Prasarita Padottanasana: My least favourite asana

I would like to talk about the asana 'Prasarita Padottanasana'. I am choosing this asana not because I like it, but because it’s one of my least favourite! Since I started practicing Yoga i have always found this asana particularly difficult, and one of the reasons why I have been attracted to Ashtanga Vinyasa Yoga is the fact there is a sequence which means I can't avoid these asanas which I otherwise probably would.

I believe there are two main reasons why I find this asana difficult. The first is that my hamstrings are not so flexible; they have always been my Achilles heel, partly due to my childhood activities where I played a lot of football, and more recently due to my cycling 16,000kms across Asia and Europe.. Which certainly hasn't helped my hamstrings, hips or upper back! Although after practicing the asana the other day with Acharya I realised that another reason is because of the way I have been practicing it. With my Ashtanga teacher we are told to have our feet much closer together and to keep our back straight. Hence I never really feel like I'm doing the pose and haven't seen so much improvement. In regards to this asana I much prefer Acharyas approach of keeping the legs further (5ft) apart. I feel a much more even stretch along my hamstrings and it’s considerably easier to place the crown of my head on the ground, so I feel much more grounded in the pose. However, the only thing is because of the mat I'm using at the shala at the moment , my feet slowly start to spread further apart while I'm in the pose. I usually practice with a Cork mat and then don't tend to have this issue.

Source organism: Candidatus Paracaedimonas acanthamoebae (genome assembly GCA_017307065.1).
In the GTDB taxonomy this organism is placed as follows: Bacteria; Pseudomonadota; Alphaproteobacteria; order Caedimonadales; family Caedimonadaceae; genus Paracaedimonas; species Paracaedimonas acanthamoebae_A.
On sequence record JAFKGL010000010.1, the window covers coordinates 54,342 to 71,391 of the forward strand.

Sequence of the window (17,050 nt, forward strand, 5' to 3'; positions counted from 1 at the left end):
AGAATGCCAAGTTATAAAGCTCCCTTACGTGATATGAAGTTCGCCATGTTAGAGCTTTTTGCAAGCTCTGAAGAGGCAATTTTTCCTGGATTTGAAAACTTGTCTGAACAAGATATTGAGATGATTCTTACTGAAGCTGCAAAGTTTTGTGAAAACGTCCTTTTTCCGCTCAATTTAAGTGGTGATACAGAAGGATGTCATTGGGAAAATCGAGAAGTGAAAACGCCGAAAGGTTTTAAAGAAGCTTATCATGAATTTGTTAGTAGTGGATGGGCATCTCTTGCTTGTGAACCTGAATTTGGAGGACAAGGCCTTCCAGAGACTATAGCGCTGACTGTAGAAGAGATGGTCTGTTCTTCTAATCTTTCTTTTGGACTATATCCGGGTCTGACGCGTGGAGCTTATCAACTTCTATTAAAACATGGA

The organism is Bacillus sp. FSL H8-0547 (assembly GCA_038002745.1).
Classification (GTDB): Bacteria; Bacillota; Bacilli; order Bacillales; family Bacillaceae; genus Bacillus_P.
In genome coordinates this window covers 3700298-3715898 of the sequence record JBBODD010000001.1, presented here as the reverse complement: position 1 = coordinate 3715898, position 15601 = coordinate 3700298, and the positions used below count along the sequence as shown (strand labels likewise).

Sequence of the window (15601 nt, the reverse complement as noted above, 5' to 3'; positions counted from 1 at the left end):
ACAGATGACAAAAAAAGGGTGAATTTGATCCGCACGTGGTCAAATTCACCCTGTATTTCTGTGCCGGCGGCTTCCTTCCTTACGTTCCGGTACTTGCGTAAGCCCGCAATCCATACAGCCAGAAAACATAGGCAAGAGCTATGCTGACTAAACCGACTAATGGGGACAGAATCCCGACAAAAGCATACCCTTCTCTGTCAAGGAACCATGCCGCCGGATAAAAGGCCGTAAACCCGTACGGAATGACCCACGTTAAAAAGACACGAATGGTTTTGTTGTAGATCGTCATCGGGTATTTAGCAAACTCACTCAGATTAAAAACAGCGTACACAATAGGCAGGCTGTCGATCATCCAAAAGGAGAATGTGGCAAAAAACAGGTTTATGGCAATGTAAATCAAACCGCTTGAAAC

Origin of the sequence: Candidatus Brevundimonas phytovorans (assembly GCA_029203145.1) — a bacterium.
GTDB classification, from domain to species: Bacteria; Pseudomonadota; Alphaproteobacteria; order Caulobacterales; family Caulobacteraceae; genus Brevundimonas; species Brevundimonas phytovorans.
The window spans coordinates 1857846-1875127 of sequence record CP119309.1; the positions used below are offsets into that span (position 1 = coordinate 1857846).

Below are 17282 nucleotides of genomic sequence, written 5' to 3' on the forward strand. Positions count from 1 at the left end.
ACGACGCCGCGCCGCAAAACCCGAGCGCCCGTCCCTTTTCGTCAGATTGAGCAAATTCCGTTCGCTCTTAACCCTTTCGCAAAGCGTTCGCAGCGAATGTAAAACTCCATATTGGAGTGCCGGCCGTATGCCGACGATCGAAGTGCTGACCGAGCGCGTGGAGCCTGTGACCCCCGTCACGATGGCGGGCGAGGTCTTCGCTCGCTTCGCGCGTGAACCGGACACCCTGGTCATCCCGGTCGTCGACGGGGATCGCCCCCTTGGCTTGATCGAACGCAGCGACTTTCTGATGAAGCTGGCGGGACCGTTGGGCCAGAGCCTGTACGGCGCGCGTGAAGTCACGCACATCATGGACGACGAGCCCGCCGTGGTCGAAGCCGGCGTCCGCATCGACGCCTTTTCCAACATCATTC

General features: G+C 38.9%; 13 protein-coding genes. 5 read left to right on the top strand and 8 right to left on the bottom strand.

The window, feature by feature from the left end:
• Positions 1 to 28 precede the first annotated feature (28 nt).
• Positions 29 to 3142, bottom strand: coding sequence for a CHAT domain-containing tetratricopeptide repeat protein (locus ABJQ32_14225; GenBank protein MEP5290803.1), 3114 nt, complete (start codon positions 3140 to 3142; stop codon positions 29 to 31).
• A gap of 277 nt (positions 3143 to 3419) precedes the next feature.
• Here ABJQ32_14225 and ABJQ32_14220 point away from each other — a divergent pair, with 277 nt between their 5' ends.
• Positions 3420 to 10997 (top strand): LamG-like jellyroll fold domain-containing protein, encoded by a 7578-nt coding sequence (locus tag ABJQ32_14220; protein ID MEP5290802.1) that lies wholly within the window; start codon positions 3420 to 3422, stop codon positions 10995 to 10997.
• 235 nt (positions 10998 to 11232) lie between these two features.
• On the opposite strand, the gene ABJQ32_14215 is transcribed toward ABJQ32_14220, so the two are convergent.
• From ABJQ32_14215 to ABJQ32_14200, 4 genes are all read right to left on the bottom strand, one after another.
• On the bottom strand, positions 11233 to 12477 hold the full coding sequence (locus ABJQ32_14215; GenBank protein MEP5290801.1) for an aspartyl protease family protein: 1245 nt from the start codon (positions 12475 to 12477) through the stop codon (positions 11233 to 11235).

There are several benefits to practicing this asana regularly. An obvious one is that it stretches the hamstring and abductor muscles evenly. Also, as it requires an element of balancing once in the final position it can be used as preparation for Sirsasana, and as the head is completely on the ground similar effects to Sirsasana can be found. This asana also increases digestive power, and can be used to treat headaches or fatigue.

Aspects of the asana to be conscious of:

  1. While coming down in the pose keep the elbows straight before finally bending the elbows and placing the crown of the head on the floor.

  2. The feet, hands and head should be in a line

  3. Curve the spine and keep the hips a little back

  4. Relax the knees a little while in the final position

Method:

  1. Stand in Samasthihi

  2. Move right foot then left foot 2 1/2 ft. apart. (Distance will chance slightly depending on height of practitioner)

  3. Bring arms to the side parallel to ground

  4. Inhaling slowly raise your arms

  5. Exhaling and with your palms facing down and keeping your elbows straight, slowly place your palms on the floor, making sure they are in line with shoulders.

  6. Inhale, briefly look forward

  7. Exhale and place the crown of your head in between your hands make sure feet, hands and head are in a line, and your hips are not forward.

  8. Stay in the pose 2-3 mins

  9. Exhale, lift head slightly and inhaling slowly raise arms up

  10. Exhale slowly move arms down to side and bring feet (right first) together and return to Samasthihi

 

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